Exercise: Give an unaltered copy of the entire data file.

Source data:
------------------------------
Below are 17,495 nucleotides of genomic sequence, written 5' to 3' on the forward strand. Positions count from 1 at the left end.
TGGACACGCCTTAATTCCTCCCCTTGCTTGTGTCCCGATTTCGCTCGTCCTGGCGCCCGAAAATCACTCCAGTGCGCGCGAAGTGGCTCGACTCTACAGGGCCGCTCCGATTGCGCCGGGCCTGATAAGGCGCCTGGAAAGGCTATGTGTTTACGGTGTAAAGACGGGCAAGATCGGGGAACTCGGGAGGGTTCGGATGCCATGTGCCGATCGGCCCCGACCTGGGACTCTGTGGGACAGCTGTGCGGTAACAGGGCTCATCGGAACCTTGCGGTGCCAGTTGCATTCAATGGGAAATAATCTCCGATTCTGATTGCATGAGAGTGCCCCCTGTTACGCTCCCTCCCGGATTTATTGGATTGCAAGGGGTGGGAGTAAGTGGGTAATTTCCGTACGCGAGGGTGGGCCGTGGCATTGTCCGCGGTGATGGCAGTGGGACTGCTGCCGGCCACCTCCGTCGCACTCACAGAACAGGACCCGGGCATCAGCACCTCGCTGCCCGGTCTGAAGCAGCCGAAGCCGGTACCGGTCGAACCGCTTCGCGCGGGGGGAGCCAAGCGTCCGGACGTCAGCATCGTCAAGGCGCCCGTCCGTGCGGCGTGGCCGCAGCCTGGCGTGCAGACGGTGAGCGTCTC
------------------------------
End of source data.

Below are 17,495 nucleotides of genomic sequence, written 5' to 3' on the forward strand. Positions count from 1 at the left end.
TGGACACGCCTTAATTCCTCCCCTTGCTTGTGTCCCGATTTCGCTCGTCCTGGCGCCCGAAAATCACTCCAGTGCGCGCGAAGTGGCTCGACTCTACAGGGCCGCTCCGATTGCGCCGGGCCTGATAAGGCGCCTGGAAAGGCTATGTGTTTACGGTGTAAAGACGGGCAAGATCGGGGAACTCGGGAGGGTTCGGATGCCATGTGCCGATCGGCCCCGACCTGGGACTCTGTGGGACAGCTGTGCGGTAACAGGGCTCATCGGAACCTTGCGGTGCCAGTTGCATTCAATGGGAAATAATCTCCGATTCTGATTGCATGAGAGTGCCCCCTGTTACGCTCCCTCCCGGATTTATTGGATTGCAAGGGGTGGGAGTAAGTGGGTAATTTCCGTACGCGAGGGTGGGCCGTGGCATTGTCCGCGGTGATGGCAGTGGGACTGCTGCCGGCCACCTCCGTCGCACTCACAGAACAGGACCCGGGCATCAGCACCTCGCTGCCCGGTCTGAAGCAGCCGAAGCCGGTACCGGTCGAACCGCTTCGCGCGGGGGGAGCCAAGCGTCCGGACGTCAGCATCGTCAAGGCGCCCGTCCGTGCGGCGTGGCCGCAGCCTGGCGTGCAGACGGTGAGCGTCTC